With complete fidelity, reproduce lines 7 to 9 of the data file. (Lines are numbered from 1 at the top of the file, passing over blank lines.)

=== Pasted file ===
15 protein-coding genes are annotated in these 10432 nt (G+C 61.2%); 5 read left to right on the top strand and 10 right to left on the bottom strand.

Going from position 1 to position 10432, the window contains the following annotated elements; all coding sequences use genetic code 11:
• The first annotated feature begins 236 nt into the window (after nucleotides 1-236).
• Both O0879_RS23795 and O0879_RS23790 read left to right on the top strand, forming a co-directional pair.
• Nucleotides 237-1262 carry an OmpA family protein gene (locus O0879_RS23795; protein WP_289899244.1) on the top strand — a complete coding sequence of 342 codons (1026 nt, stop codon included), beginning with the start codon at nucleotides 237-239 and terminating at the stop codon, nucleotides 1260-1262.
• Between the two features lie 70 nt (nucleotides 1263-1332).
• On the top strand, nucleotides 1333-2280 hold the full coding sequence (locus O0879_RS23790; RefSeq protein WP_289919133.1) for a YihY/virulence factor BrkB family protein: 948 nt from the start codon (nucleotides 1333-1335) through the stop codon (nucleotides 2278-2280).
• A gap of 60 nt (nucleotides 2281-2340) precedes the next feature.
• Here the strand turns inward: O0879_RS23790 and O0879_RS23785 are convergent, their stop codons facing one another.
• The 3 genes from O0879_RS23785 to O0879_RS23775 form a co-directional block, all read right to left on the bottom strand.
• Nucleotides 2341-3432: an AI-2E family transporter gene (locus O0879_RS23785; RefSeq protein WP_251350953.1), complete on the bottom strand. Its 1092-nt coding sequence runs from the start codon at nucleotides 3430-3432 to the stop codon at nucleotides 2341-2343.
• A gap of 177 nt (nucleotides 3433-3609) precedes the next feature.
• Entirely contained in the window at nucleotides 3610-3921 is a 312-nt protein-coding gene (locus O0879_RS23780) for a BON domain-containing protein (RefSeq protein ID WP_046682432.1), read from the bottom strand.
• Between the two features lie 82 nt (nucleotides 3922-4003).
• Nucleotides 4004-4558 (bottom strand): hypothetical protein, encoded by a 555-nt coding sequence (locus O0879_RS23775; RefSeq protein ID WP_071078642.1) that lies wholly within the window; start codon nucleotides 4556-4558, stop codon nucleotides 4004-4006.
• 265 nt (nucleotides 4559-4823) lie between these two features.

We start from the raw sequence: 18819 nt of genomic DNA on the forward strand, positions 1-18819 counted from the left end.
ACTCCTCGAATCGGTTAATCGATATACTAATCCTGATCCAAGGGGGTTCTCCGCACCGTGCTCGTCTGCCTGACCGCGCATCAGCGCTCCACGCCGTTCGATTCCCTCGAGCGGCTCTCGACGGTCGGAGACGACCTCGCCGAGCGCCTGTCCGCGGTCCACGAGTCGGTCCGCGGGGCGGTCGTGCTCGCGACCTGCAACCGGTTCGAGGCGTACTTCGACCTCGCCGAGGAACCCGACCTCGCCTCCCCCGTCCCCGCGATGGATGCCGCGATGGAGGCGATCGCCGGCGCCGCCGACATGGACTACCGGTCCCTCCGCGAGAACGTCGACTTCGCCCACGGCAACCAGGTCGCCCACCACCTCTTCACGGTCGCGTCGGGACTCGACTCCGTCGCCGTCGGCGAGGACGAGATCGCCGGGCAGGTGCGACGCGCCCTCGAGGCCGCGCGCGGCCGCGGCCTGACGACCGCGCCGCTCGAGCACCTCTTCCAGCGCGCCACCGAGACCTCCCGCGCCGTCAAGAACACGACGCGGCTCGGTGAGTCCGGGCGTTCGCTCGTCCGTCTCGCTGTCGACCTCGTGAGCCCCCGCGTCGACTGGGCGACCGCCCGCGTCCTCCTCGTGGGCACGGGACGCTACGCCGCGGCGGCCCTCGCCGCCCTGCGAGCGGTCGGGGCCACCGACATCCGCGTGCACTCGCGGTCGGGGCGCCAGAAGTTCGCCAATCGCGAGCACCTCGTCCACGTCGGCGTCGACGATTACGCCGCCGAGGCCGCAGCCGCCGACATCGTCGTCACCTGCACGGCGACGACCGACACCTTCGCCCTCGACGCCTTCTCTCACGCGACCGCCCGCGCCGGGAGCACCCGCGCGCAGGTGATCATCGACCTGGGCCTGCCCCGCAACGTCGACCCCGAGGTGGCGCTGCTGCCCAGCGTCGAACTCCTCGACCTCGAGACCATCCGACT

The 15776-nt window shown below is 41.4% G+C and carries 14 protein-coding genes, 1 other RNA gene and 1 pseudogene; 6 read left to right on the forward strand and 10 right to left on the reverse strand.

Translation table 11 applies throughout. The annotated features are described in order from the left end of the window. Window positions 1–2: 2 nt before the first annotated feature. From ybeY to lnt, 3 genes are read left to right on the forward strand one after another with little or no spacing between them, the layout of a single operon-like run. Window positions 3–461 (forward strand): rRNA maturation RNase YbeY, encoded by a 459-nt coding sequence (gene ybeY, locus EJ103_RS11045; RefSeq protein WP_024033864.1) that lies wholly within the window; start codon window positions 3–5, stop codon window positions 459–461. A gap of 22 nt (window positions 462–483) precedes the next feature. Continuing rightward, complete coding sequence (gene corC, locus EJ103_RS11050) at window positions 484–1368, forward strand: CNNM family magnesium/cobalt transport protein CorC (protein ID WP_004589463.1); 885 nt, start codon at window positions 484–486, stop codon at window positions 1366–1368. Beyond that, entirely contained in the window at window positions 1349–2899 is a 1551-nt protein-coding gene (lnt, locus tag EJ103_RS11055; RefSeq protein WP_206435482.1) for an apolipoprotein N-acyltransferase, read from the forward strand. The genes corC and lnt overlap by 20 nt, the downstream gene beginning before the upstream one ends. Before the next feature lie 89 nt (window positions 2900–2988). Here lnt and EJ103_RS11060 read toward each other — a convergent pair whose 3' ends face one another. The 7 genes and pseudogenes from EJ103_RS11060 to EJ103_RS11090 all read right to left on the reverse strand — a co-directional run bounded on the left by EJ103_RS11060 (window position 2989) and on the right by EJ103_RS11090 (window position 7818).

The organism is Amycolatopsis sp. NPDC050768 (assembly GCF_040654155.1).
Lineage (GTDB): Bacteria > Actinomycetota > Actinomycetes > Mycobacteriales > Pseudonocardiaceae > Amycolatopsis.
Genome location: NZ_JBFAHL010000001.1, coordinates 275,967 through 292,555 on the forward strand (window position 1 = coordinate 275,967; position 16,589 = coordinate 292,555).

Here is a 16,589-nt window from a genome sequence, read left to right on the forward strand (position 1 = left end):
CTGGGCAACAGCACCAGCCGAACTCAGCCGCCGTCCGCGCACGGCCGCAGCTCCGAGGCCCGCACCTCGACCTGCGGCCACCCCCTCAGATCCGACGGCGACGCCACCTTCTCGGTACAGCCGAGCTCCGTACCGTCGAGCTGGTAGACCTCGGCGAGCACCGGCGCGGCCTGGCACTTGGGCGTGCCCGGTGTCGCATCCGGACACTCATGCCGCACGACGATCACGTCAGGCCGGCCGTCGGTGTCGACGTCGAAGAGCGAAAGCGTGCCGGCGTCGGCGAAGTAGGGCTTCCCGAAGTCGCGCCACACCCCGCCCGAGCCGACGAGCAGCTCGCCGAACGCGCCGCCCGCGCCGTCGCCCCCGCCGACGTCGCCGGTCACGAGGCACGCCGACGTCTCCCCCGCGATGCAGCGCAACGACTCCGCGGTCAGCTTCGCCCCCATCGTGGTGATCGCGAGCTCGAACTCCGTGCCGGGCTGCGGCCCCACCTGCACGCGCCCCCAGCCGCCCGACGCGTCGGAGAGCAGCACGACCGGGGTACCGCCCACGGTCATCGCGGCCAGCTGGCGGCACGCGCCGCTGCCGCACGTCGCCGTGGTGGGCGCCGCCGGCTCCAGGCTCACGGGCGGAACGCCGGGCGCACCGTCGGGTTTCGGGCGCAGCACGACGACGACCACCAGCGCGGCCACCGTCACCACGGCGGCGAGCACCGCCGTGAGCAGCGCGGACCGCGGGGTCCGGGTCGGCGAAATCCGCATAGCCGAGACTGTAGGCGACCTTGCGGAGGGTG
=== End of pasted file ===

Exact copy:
• On the top strand, nucleotides 1333-2280 hold the full coding sequence (locus O0879_RS23790; RefSeq protein WP_289919133.1) for a YihY/virulence factor BrkB family protein: 948 nt from the start codon (nucleotides 1333-1335) through the stop codon (nucleotides 2278-2280).
• A gap of 60 nt (nucleotides 2281-2340) precedes the next feature.
• Here the strand turns inward: O0879_RS23790 and O0879_RS23785 are convergent, their stop codons facing one another.